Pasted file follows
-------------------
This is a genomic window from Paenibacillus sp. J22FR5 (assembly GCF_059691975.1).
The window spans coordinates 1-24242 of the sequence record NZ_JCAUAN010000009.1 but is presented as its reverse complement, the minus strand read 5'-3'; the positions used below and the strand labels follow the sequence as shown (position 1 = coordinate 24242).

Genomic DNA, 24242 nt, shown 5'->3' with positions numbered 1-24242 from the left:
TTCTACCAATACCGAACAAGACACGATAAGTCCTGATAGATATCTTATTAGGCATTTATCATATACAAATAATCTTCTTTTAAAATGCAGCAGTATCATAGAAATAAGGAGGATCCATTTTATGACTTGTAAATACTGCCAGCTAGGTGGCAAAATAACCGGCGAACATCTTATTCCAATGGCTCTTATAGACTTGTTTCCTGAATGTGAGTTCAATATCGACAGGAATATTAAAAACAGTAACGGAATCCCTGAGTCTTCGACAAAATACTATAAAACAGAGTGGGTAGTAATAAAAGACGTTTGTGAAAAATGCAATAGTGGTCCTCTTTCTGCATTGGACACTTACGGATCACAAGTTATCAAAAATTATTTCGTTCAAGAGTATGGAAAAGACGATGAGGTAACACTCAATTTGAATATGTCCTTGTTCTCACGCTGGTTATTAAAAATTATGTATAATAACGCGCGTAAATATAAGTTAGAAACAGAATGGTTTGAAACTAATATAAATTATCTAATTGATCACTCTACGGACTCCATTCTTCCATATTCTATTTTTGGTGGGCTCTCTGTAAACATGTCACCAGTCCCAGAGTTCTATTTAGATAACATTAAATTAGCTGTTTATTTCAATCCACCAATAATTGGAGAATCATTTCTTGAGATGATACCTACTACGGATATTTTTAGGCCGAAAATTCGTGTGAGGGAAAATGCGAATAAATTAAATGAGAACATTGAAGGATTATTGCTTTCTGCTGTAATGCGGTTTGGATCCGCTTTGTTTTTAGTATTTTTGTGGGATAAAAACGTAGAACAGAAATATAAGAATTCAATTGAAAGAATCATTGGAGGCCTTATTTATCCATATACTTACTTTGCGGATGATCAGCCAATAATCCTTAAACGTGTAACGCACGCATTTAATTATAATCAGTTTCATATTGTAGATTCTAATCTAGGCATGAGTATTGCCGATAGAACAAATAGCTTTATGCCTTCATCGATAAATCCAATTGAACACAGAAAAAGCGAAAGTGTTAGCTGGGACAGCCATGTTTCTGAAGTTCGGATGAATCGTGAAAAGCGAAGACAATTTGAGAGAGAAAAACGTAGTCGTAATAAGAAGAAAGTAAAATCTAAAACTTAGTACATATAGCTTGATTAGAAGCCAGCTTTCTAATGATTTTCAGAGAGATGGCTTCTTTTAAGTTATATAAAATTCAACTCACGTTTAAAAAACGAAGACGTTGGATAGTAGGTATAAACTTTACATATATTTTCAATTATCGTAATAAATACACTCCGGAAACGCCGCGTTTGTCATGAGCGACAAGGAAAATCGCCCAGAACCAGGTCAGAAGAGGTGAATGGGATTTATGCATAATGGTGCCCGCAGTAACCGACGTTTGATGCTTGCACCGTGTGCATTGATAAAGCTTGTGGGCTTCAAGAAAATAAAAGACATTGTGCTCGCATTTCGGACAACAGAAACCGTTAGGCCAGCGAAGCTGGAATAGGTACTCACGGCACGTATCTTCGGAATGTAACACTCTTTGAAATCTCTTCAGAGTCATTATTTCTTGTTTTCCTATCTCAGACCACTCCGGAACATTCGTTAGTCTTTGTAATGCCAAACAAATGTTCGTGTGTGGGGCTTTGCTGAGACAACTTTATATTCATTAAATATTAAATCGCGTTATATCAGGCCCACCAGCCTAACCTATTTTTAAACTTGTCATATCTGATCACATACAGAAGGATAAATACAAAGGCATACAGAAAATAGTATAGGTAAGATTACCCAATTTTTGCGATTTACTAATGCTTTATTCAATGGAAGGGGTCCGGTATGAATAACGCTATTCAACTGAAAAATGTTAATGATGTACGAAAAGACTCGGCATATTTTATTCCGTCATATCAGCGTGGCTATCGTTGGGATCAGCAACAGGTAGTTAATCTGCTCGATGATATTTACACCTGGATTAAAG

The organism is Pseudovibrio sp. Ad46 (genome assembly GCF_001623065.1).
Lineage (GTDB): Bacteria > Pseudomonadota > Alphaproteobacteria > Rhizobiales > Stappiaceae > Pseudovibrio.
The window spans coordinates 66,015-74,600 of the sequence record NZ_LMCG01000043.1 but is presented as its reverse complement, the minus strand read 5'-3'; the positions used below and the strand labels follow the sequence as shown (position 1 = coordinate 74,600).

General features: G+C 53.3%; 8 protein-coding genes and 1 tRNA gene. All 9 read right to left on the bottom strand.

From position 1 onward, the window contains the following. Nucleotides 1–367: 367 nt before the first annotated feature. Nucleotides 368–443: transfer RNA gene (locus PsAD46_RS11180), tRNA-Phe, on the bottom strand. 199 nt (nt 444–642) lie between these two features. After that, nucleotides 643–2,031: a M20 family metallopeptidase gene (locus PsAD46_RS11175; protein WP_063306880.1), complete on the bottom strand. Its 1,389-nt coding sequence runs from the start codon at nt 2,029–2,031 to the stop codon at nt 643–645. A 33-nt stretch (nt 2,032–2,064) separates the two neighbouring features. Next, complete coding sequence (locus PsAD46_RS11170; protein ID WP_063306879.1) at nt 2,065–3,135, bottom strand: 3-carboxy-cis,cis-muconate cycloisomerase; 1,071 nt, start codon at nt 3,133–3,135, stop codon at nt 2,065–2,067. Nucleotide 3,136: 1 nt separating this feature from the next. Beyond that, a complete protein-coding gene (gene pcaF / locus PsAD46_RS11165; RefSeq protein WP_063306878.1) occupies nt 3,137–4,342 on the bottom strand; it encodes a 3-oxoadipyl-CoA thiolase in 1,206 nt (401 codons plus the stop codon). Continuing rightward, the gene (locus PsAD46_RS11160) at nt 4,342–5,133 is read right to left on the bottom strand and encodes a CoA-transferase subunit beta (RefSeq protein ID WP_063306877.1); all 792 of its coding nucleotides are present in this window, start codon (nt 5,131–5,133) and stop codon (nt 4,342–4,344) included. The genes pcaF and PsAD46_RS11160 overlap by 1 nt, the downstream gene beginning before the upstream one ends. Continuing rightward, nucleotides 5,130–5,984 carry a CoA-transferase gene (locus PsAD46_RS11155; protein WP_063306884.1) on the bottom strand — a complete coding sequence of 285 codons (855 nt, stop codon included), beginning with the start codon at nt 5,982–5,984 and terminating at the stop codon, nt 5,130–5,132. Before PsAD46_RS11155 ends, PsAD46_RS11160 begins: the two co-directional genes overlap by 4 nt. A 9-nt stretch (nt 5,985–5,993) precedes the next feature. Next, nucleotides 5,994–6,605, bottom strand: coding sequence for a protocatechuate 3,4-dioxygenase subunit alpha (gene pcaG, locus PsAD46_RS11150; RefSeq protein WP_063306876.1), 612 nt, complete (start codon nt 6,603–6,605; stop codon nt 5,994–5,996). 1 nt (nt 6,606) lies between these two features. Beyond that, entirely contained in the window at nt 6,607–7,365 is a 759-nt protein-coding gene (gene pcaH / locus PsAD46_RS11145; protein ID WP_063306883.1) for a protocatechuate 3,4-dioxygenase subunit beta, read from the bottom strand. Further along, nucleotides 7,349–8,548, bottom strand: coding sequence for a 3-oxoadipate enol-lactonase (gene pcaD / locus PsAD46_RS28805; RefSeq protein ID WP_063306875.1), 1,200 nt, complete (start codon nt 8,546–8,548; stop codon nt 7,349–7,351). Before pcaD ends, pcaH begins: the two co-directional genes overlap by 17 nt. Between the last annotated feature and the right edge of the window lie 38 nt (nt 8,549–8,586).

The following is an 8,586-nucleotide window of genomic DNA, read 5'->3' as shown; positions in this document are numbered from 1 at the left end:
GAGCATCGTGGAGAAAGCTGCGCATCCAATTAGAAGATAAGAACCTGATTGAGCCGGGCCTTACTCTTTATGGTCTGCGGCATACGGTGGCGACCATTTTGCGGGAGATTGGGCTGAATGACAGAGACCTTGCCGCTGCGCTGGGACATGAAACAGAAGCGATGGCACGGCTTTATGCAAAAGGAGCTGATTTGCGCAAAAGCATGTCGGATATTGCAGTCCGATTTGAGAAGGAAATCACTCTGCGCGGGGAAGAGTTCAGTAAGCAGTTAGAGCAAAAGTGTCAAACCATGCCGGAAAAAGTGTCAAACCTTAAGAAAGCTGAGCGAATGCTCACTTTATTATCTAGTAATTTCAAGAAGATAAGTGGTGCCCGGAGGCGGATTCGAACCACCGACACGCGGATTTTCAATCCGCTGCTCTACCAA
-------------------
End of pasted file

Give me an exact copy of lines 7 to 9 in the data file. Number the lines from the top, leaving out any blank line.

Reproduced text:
The window spans coordinates 66,015-74,600 of the sequence record NZ_LMCG01000043.1 but is presented as its reverse complement, the minus strand read 5'-3'; the positions used below and the strand labels follow the sequence as shown (position 1 = coordinate 74,600).

General features: G+C 53.3%; 8 protein-coding genes and 1 tRNA gene. All 9 read right to left on the bottom strand.

From position 1 onward, the window contains the following. Nucleotides 1–367: 367 nt before the first annotated feature. Nucleotides 368–443: transfer RNA gene (locus PsAD46_RS11180), tRNA-Phe, on the bottom strand. 199 nt (nt 444–642) lie between these two features. After that, nucleotides 643–2,031: a M20 family metallopeptidase gene (locus PsAD46_RS11175; protein WP_063306880.1), complete on the bottom strand. Its 1,389-nt coding sequence runs from the start codon at nt 2,029–2,031 to the stop codon at nt 643–645. A 33-nt stretch (nt 2,032–2,064) separates the two neighbouring features. Next, complete coding sequence (locus PsAD46_RS11170; protein ID WP_063306879.1) at nt 2,065–3,135, bottom strand: 3-carboxy-cis,cis-muconate cycloisomerase; 1,071 nt, start codon at nt 3,133–3,135, stop codon at nt 2,065–2,067. Nucleotide 3,136: 1 nt separating this feature from the next. Beyond that, a complete protein-coding gene (gene pcaF / locus PsAD46_RS11165; RefSeq protein WP_063306878.1) occupies nt 3,137–4,342 on the bottom strand; it encodes a 3-oxoadipyl-CoA thiolase in 1,206 nt (401 codons plus the stop codon). Continuing rightward, the gene (locus PsAD46_RS11160) at nt 4,342–5,133 is read right to left on the bottom strand and encodes a CoA-transferase subunit beta (RefSeq protein ID WP_063306877.1); all 792 of its coding nucleotides are present in this window, start codon (nt 5,131–5,133) and stop codon (nt 4,342–4,344) included. The genes pcaF and PsAD46_RS11160 overlap by 1 nt, the downstream gene beginning before the upstream one ends. Continuing rightward, nucleotides 5,130–5,984 carry a CoA-transferase gene (locus PsAD46_RS11155; protein WP_063306884.1) on the bottom strand — a complete coding sequence of 285 codons (855 nt, stop codon included), beginning with the start codon at nt 5,982–5,984 and terminating at the stop codon, nt 5,130–5,132. Before PsAD46_RS11155 ends, PsAD46_RS11160 begins: the two co-directional genes overlap by 4 nt. A 9-nt stretch (nt 5,985–5,993) precedes the next feature. Next, nucleotides 5,994–6,605, bottom strand: coding sequence for a protocatechuate 3,4-dioxygenase subunit alpha (gene pcaG, locus PsAD46_RS11150; RefSeq protein WP_063306876.1), 612 nt, complete (start codon nt 6,603–6,605; stop codon nt 5,994–5,996). 1 nt (nt 6,606) lies between these two features. Beyond that, entirely contained in the window at nt 6,607–7,365 is a 759-nt protein-coding gene (gene pcaH / locus PsAD46_RS11145; protein ID WP_063306883.1) for a protocatechuate 3,4-dioxygenase subunit beta, read from the bottom strand. Further along, nucleotides 7,349–8,548, bottom strand: coding sequence for a 3-oxoadipate enol-lactonase (gene pcaD / locus PsAD46_RS28805; RefSeq protein ID WP_063306875.1), 1,200 nt, complete (start codon nt 8,546–8,548; stop codon nt 7,349–7,351). Before pcaD ends, pcaH begins: the two co-directional genes overlap by 17 nt. Between the last annotated feature and the right edge of the window lie 38 nt (nt 8,549–8,586).